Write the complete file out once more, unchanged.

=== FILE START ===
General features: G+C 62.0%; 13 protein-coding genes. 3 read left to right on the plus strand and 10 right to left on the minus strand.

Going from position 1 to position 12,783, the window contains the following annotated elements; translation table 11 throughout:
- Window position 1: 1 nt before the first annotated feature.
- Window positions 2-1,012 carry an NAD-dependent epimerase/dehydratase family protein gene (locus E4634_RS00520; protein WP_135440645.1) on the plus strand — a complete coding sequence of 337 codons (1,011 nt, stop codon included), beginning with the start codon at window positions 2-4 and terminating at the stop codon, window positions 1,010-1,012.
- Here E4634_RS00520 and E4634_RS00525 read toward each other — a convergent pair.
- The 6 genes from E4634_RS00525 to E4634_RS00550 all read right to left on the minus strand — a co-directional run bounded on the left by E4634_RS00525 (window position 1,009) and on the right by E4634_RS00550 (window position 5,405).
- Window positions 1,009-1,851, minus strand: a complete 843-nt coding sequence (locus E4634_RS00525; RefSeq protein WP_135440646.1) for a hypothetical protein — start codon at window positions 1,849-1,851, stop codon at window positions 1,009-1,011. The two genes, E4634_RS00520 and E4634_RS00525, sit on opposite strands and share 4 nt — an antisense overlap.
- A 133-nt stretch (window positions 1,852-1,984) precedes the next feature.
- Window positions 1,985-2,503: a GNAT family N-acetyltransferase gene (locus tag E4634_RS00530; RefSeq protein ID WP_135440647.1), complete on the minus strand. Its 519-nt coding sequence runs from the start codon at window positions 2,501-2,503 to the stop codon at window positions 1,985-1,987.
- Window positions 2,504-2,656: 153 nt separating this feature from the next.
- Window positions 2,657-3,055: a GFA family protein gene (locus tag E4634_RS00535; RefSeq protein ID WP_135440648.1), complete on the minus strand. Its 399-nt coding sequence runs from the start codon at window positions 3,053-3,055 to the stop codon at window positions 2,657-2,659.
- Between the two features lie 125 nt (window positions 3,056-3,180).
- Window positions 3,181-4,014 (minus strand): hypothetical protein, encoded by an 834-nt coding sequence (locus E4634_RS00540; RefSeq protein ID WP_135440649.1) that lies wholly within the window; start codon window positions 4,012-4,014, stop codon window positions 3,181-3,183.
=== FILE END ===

General features: G+C 62.0%; 13 protein-coding genes. 3 read left to right on the plus strand and 10 right to left on the minus strand.

Going from position 1 to position 12,783, the window contains the following annotated elements; translation table 11 throughout:
- Window position 1: 1 nt before the first annotated feature.
- Window positions 2-1,012 carry an NAD-dependent epimerase/dehydratase family protein gene (locus E4634_RS00520; protein WP_135440645.1) on the plus strand — a complete coding sequence of 337 codons (1,011 nt, stop codon included), beginning with the start codon at window positions 2-4 and terminating at the stop codon, window positions 1,010-1,012.
- Here E4634_RS00520 and E4634_RS00525 read toward each other — a convergent pair.
- The 6 genes from E4634_RS00525 to E4634_RS00550 all read right to left on the minus strand — a co-directional run bounded on the left by E4634_RS00525 (window position 1,009) and on the right by E4634_RS00550 (window position 5,405).
- Window positions 1,009-1,851, minus strand: a complete 843-nt coding sequence (locus E4634_RS00525; RefSeq protein WP_135440646.1) for a hypothetical protein — start codon at window positions 1,849-1,851, stop codon at window positions 1,009-1,011. The two genes, E4634_RS00520 and E4634_RS00525, sit on opposite strands and share 4 nt — an antisense overlap.
- A 133-nt stretch (window positions 1,852-1,984) precedes the next feature.
- Window positions 1,985-2,503: a GNAT family N-acetyltransferase gene (locus tag E4634_RS00530; RefSeq protein ID WP_135440647.1), complete on the minus strand. Its 519-nt coding sequence runs from the start codon at window positions 2,501-2,503 to the stop codon at window positions 1,985-1,987.
- Window positions 2,504-2,656: 153 nt separating this feature from the next.
- Window positions 2,657-3,055: a GFA family protein gene (locus tag E4634_RS00535; RefSeq protein ID WP_135440648.1), complete on the minus strand. Its 399-nt coding sequence runs from the start codon at window positions 3,053-3,055 to the stop codon at window positions 2,657-2,659.
- Between the two features lie 125 nt (window positions 3,056-3,180).
- Window positions 3,181-4,014 (minus strand): hypothetical protein, encoded by an 834-nt coding sequence (locus E4634_RS00540; RefSeq protein ID WP_135440649.1) that lies wholly within the window; start codon window positions 4,012-4,014, stop codon window positions 3,181-3,183.